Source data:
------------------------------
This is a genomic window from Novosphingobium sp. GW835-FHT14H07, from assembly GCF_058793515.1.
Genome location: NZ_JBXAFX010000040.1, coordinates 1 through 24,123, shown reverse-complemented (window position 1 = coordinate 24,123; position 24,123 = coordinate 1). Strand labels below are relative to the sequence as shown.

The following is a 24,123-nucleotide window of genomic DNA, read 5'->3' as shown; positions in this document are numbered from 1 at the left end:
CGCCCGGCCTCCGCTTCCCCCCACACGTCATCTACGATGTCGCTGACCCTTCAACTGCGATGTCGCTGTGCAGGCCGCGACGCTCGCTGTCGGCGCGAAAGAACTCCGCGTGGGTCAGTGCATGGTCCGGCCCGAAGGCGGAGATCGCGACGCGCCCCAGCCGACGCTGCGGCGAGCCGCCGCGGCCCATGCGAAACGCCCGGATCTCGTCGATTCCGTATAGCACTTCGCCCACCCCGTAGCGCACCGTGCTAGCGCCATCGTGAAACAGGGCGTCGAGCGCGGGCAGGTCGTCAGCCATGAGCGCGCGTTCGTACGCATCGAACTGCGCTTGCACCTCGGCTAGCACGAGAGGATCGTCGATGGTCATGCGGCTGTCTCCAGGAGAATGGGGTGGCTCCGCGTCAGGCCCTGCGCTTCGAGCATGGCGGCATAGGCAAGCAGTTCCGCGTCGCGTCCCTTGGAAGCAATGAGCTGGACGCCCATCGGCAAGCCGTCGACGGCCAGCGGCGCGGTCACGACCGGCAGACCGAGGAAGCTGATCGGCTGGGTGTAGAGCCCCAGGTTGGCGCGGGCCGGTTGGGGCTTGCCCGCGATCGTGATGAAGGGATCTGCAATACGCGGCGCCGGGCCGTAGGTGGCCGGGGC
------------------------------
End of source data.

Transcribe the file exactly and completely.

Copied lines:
This is a genomic window from Novosphingobium sp. GW835-FHT14H07, from assembly GCF_058793515.1.
Genome location: NZ_JBXAFX010000040.1, coordinates 1 through 24,123, shown reverse-complemented (window position 1 = coordinate 24,123; position 24,123 = coordinate 1). Strand labels below are relative to the sequence as shown.

The following is a 24,123-nucleotide window of genomic DNA, read 5'->3' as shown; positions in this document are numbered from 1 at the left end:
CGCCCGGCCTCCGCTTCCCCCCACACGTCATCTACGATGTCGCTGACCCTTCAACTGCGATGTCGCTGTGCAGGCCGCGACGCTCGCTGTCGGCGCGAAAGAACTCCGCGTGGGTCAGTGCATGGTCCGGCCCGAAGGCGGAGATCGCGACGCGCCCCAGCCGACGCTGCGGCGAGCCGCCGCGGCCCATGCGAAACGCCCGGATCTCGTCGATTCCGTATAGCACTTCGCCCACCCCGTAGCGCACCGTGCTAGCGCCATCGTGAAACAGGGCGTCGAGCGCGGGCAGGTCGTCAGCCATGAGCGCGCGTTCGTACGCATCGAACTGCGCTTGCACCTCGGCTAGCACGAGAGGATCGTCGATGGTCATGCGGCTGTCTCCAGGAGAATGGGGTGGCTCCGCGTCAGGCCCTGCGCTTCGAGCATGGCGGCATAGGCAAGCAGTTCCGCGTCGCGTCCCTTGGAAGCAATGAGCTGGACGCCCATCGGCAAGCCGTCGACGGCCAGCGGCGCGGTCACGACCGGCAGACCGAGGAAGCTGATCGGCTGGGTGTAGAGCCCCAGGTTGGCGCGGGCCGGTTGGGGCTTGCCCGCGATCGTGATGAAGGGATCTGCAATACGCGGCGCCGGGCCGTAGGTGGCCGGGGC